What could zipped exe be attached to suspicious e-mail?
A friend in California forwarded a suspicious e-mail to me to check out:
"From: Notice to Appear
Sent: Saturday, December 28, 2013 11:12 AM
Subject: Notice to appear in court NY5002
Notice of appearance,
Hereby you are informed that you are due in the court of New York
on the 16 of January, 2014 at 11:00 am for the hearing of your case.
You are kindly asked to prepare and bring the documents relating to the case to Court on the specified date.
Please, download the copy of the court notice attached herewith to read the details.
Note: The case may be heard by the judge in your absence if you do not come.
Clerk to the Court."
But the "Notice to Appear" in the from was support.3 at a major worldwide law firm with an office in NY (likely forged), and "Clerk to the Court" looks fishy (shouldn't that be "Clerk of the Court"). And it does not say which court or case they are referring to (no address, phone#, etc.). Unfortunately I cannot see full headers of the original message in the forwarded copy, so I cannot tell where it really might have originated from.
The attachment was a zip file containing a 173056 byte file called Court_Notice_NY_Meagher_and_Flom.exe which I extracted in Linux. The "file" command in Linux shows it as: PE32 executable (GUI) Intel 80386, for MS Windows, and looking at it with a hex/ascii editor shows near the beginning that it will not run in DOS mode. Scanning the file with MS Security Essentials or Malwarebytes in Windows does not reveal anything.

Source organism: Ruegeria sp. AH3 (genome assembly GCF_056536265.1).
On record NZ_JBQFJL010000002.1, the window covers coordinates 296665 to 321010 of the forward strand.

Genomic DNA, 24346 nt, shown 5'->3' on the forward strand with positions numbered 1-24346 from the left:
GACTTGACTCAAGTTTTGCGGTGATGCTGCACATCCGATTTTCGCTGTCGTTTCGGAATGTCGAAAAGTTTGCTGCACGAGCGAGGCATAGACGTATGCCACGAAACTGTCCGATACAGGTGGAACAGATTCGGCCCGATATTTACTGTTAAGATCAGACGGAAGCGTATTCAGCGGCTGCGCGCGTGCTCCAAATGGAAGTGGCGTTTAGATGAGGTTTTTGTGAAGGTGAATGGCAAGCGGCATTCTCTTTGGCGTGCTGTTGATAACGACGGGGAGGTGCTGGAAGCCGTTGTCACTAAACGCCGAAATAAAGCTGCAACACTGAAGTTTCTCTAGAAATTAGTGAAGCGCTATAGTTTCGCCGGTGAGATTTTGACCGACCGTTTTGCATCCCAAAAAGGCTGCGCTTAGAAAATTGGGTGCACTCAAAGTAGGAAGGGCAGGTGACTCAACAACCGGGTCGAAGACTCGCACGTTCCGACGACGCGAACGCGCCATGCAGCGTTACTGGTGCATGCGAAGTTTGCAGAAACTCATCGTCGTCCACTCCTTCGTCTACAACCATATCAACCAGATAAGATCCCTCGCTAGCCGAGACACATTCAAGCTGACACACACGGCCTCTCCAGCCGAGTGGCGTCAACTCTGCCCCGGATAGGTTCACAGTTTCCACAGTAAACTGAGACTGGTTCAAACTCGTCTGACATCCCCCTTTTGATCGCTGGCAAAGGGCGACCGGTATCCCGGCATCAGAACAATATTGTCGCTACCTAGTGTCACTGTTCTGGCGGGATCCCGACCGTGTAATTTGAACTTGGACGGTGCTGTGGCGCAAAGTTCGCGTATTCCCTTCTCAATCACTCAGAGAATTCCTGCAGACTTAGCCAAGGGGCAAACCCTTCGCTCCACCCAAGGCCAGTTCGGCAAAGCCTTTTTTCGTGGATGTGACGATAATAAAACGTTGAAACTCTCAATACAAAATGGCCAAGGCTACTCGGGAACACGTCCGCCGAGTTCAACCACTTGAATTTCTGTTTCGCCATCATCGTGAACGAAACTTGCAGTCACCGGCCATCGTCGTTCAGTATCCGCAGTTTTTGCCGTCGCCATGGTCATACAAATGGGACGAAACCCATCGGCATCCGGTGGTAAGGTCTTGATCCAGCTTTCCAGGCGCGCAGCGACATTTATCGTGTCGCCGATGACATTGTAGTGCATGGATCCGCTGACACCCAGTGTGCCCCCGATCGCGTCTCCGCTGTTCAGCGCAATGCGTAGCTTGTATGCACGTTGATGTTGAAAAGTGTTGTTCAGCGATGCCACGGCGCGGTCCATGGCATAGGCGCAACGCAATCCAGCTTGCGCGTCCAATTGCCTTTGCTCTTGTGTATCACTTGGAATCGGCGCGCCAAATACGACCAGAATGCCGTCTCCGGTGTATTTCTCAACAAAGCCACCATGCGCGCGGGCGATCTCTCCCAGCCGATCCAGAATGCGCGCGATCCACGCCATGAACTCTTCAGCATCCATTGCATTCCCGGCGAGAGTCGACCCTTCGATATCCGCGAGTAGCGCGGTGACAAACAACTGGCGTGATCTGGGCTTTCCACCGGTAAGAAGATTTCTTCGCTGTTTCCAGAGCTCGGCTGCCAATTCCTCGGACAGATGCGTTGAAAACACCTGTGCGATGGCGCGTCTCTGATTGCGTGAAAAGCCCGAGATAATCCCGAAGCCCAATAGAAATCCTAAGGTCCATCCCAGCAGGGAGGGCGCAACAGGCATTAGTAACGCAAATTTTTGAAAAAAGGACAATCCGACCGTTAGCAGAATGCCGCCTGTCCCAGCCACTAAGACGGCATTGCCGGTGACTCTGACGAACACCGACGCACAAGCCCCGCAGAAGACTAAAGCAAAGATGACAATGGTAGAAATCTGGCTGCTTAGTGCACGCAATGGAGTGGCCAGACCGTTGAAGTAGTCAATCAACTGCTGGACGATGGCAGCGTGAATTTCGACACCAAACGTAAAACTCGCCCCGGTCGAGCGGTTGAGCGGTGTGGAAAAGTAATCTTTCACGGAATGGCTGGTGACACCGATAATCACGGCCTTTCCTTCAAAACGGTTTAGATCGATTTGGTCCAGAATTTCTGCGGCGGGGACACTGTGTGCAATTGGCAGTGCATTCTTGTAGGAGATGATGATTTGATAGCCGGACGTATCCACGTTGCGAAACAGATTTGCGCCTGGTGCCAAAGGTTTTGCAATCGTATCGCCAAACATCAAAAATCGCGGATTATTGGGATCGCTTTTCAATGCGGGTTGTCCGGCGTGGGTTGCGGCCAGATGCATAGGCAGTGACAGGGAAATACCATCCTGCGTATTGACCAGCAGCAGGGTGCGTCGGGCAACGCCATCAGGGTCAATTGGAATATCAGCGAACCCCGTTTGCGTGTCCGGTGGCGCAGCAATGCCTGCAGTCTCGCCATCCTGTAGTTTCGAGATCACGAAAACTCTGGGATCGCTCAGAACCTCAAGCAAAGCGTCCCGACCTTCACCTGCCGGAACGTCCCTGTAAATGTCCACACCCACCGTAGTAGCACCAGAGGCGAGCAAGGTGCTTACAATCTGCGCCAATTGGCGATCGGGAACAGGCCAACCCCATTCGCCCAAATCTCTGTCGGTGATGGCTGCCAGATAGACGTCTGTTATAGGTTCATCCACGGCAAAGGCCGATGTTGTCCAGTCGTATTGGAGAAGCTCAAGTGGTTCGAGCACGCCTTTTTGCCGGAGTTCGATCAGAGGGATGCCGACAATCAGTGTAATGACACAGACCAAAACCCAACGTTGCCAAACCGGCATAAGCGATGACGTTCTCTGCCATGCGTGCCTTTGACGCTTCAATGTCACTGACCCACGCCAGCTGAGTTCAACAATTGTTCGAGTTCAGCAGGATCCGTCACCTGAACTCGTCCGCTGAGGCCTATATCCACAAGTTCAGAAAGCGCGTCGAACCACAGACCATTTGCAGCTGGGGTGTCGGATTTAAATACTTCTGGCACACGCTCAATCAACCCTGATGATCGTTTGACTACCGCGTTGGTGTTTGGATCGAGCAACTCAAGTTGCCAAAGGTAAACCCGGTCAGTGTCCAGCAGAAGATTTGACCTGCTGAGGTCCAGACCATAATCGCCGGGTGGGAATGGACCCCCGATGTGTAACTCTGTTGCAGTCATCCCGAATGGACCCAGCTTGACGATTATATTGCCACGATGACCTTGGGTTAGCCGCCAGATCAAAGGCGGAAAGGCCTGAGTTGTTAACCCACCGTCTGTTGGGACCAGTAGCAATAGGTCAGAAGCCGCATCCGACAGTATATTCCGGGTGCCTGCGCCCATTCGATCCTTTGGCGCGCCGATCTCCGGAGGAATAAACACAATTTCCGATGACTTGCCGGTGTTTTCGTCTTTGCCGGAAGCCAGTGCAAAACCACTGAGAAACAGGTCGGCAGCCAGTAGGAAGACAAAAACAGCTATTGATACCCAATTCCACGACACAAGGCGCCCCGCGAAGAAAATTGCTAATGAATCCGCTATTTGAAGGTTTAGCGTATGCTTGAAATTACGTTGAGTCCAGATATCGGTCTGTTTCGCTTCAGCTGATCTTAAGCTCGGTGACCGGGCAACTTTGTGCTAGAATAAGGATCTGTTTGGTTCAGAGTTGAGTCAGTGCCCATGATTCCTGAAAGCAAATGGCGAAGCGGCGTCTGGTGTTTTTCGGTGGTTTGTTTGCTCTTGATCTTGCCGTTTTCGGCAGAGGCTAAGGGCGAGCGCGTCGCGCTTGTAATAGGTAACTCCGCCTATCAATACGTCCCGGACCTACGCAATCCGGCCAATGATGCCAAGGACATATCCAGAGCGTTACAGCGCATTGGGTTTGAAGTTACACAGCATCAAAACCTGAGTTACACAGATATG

So I am just curious what this file could be or its purpose. Who in their right mind is going to run a suspicious exe file, other than a clueless Windows user who has not enabled file extensions to be shown? Certainly if this was something legitimate it should be some operating system independent file, like a pdf, not a Windows only file.
- Reginald GLv 67 years agoFavorite Answer
Looks very much like a virus - see
- Wide GlideLv 77 years ago
XXXXXXXXX.exe's are NOT allowed in ANY email. IF any infection is there, by opening or clicking, a user would be directed to the actual site delivering the payload.
Several things would have to be considered, Is the file in question Packed(To prevent Reverse Engineering) and is it Obfuscated(And how many times)
I would be more than happy to analyze it for you
- 7 years ago
Court's can't/don't send summonses by e-mail. It's all personal delivery or U.S. Postal Service.
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- 7 years ago
thats why most of the email providers have a option called scan the attachment for this purpose only so they dont let you easily effect your computer